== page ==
– No U.S. intervention anywhere. End all support and aid to repressive regimes and all military and police training aid everywhere. End efforts to destabilize foreign governments. End U.S.-directed economic warfare against other countries. Abolish the CIA, NSA, AID and other agencies for interference inother countries’ internal affairs. Withdraw all U.S. troops and weapons from all other countries.

    – Dissolve all military pacts.

    – Abolish the Selective Service System.

    – No forced abortions or sterilizations.

    – End violence against women.

    – Prosecute and punish police and prison officials who brutalize and murder.

    – We call for open borders.

    – We demand an end to deportations of immigrants.

    – Honor treaty obligations with Native American nations and recognize California tribes.

    – Stop the theft of natural resources located on reservation lands.

    – Honor Native American water, hunting and fishing rights.

    – Free the prisoners of the FBI/BIA war against Native Americans, end all harassment.

    – Stop destruction of sacred burial sites.

    – Equal treatment and benefits under the law for all families. Guarantee equal child custody, adoption, visitation privileges, and foster parenthood rights for lesbian, gay, bisexual and transgender people.

    – Equal treatment for all people in the military regardless of sexual orientation.

    – The right to gay marriage and partners’ benefits.

    – No patenting of life forms.

    – An end to subsidies and tax breaks for corporations.

    – No school voucher schemes.

    – Stop state-sponsored spying on and violence against progressive organizations.

    – Abolish the death penalty.

    – Repeal the Three Strikes law.

    – Stop trials and imprisonment of juveniles as adults.

    – Treatment of prisoners as human beings; rehabilitation, not vengeance.

    – Decriminalize victimless activities including drug use and consensual sex. Legalize marijuana. End the “war on drugs,” which is primarily directed against poor and working-class people.

    – Stop unwarranted searches and seizures of persons and property. Restore constitutional rights.

    – Freedom for all political prisoners.

    – No private patents on drugs developed through publicly-funded research.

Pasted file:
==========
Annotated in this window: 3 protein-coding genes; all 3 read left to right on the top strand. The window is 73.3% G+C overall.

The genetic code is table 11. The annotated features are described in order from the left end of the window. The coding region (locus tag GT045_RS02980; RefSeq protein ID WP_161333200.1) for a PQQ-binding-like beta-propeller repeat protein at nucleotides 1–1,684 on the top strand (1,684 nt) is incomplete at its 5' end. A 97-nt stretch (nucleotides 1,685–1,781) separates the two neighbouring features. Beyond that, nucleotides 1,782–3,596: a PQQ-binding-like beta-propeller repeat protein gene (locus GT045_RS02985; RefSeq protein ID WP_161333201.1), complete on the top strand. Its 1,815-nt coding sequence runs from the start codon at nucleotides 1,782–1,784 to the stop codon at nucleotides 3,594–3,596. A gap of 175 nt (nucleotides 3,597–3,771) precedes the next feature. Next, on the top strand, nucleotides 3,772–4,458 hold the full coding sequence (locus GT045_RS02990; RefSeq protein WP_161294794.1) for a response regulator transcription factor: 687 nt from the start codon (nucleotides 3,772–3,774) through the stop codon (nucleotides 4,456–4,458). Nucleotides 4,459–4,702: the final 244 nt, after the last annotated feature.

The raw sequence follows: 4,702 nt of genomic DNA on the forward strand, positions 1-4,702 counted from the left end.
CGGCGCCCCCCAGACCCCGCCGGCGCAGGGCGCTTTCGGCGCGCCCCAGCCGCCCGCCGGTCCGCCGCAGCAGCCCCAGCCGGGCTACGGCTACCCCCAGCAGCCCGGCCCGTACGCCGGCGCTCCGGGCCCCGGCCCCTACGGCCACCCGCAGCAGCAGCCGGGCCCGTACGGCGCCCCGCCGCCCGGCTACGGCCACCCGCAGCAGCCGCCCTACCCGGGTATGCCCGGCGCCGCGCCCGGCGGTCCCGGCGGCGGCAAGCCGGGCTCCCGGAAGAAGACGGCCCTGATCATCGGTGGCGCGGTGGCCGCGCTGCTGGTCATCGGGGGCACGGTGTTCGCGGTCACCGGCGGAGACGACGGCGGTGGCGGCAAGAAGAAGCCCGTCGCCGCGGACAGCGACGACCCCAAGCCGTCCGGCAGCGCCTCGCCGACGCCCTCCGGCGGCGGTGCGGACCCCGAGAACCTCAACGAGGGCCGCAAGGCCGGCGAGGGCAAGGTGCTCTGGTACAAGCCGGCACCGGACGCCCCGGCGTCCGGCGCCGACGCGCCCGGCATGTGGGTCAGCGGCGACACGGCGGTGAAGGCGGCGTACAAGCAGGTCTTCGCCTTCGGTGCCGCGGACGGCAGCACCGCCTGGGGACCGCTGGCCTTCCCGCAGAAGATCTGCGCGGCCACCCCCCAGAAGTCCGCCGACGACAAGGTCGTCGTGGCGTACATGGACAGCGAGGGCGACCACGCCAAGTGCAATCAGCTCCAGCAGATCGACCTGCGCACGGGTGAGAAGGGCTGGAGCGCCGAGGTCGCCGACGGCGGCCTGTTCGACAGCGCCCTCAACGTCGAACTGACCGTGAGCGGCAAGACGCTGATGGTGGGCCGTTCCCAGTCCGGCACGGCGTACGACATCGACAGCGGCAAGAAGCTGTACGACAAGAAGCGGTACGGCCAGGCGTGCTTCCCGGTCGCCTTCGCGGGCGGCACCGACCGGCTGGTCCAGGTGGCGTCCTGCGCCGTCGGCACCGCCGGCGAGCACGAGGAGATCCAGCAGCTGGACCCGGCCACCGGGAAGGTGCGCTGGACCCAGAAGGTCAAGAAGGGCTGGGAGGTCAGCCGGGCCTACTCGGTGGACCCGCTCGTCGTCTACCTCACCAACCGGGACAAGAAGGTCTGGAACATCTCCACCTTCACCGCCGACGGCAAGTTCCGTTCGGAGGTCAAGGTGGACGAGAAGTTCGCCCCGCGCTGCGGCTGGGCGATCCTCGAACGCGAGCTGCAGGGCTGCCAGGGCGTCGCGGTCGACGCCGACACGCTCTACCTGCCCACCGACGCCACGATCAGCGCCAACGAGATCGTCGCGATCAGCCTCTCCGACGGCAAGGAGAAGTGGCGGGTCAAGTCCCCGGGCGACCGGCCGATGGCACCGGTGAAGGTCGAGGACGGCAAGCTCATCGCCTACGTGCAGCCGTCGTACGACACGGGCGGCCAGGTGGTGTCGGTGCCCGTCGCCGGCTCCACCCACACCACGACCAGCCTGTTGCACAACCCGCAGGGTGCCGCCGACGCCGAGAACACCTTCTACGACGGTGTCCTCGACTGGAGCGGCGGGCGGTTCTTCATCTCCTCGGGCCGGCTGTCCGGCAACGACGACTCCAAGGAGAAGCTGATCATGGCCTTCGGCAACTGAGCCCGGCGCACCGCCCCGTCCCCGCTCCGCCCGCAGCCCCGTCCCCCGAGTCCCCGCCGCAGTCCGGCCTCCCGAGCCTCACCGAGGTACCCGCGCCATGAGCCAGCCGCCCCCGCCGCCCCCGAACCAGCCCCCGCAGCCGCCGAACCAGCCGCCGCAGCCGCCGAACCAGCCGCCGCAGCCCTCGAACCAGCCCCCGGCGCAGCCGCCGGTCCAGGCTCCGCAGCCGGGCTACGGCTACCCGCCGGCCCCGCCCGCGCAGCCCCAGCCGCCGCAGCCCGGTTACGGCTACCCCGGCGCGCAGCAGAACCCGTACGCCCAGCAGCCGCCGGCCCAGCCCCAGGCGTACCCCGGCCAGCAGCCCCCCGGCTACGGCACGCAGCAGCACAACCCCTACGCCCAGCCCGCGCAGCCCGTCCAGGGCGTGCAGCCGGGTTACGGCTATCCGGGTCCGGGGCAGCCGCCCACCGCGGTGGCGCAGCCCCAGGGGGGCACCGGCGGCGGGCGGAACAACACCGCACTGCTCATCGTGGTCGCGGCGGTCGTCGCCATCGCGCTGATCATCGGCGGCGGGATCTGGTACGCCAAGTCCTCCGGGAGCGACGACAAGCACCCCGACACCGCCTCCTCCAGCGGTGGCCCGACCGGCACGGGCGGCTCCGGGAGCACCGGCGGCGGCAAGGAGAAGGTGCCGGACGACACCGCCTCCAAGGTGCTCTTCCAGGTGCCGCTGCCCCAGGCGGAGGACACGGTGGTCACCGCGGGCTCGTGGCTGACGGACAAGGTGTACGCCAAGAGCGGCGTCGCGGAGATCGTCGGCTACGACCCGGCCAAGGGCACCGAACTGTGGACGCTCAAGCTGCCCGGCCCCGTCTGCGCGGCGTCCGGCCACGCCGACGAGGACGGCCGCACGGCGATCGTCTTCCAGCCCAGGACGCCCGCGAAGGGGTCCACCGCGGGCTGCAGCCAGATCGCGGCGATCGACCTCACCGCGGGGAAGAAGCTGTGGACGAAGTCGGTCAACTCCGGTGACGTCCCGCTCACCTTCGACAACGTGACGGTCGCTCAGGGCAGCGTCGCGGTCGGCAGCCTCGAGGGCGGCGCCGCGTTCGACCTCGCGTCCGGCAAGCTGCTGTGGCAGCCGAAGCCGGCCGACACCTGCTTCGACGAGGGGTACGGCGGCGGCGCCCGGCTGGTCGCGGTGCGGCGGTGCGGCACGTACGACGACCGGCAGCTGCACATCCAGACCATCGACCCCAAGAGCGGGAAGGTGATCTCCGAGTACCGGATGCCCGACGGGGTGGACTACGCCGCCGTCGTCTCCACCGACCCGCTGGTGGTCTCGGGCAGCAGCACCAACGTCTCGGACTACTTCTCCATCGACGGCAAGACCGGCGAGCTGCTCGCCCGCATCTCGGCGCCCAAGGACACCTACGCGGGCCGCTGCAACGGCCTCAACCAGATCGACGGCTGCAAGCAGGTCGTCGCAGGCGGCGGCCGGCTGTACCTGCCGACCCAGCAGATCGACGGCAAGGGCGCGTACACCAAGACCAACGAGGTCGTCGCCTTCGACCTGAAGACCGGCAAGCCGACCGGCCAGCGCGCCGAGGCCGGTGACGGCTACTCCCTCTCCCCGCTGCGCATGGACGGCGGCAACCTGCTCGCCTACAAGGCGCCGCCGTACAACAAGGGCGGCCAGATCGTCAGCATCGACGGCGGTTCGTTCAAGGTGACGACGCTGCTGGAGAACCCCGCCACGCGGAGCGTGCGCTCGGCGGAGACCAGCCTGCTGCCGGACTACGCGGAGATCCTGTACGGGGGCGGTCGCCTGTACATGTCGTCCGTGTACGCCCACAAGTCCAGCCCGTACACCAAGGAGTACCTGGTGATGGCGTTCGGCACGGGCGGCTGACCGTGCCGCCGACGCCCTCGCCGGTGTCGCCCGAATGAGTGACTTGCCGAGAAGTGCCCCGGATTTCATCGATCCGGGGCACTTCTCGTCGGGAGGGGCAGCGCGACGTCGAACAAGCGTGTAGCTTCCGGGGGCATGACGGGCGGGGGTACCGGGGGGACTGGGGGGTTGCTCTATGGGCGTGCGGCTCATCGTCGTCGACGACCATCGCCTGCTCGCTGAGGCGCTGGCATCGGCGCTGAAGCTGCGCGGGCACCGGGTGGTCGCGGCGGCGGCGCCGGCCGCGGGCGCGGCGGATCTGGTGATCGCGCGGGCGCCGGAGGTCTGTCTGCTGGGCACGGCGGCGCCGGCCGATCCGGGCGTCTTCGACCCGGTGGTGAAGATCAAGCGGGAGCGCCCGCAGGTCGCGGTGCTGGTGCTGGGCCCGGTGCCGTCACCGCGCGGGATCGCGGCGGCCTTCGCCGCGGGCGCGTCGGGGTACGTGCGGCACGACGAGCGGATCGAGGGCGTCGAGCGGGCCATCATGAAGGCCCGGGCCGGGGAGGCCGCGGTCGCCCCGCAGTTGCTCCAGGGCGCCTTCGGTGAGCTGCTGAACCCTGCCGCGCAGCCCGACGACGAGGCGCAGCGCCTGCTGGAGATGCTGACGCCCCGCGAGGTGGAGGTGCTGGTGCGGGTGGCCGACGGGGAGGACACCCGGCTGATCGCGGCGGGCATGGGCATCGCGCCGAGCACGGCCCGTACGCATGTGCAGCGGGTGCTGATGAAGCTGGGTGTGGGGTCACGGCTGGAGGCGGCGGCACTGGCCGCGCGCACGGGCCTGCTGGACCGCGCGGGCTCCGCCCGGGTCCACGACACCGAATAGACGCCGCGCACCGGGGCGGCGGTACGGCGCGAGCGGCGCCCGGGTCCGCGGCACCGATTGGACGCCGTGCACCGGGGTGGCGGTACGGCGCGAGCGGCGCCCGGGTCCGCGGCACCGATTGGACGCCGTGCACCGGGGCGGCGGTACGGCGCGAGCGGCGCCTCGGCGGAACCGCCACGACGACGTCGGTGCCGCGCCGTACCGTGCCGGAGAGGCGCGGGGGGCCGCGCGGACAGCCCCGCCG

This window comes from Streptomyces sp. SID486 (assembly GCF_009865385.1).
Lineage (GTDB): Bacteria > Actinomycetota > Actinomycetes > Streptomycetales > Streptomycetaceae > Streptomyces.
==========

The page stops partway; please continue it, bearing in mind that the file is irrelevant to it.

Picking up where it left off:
– Repeal the sales tax.

    – We demand strict separation of religious and government institutions and activities.

    There are some other planks that are open to interpretation but that I would support SOME interpretation of.

    “Is he trying to Rothbard the PFP?”

    I’ve never tried to Rothbard anything, and have no intention of starting now. I am not and never have been a Rothbardian. I’m also working for a particular campaign, not for the PFP.

  6. Matt Cholko

    Since when did a man have to agree with everything an organization does, in order to work for them?

    If that were the case, I couldn’t even work for the company I own. (We hold state-issued licenses, though I personally think businesses should just say F.U. to the state conduct business as they see fit.)

  7. Root's Teeth Are Awesome

    @3: The PFP bears no resemblence to the LP or BTP.

    A Los Angeles LP officer told me several years ago that, before he was a libertarian (since the early 1990s), he was involved with the PFP. He was even a delegate at their first convention (in the 1970s, I think).

    Back then, he said, the PFP opposed gun control, because Black Panthers had educated the PFP people on how gun control was used by police to disarm blacks.

    I don’t know what is the PFP’s current position on gun control.

  8. Root's Teeth Are Awesome

    @ 9: Equal treatment and benefits under the law for all families. Guarantee equal child custody, adoption, visitation privileges, and foster parenthood rights for lesbian, gay, bisexual and transgender people, and heterosexual men.

    I added the boldface.

    The PFP is avowedly feminist, so it’s unlikely they’d want to extend child custody equality to heterosexual fathers, a group that remains highly discriminated against in family courts.

  9. RedPhillips

    How does the average P&FP activist/member differ from the average Green Party activist/member? Not being on the left, all these divisions on the left baffle me.

  10. Thomas L. Knapp


    I’m not especially knowledgeable on the subject, but here’s my take: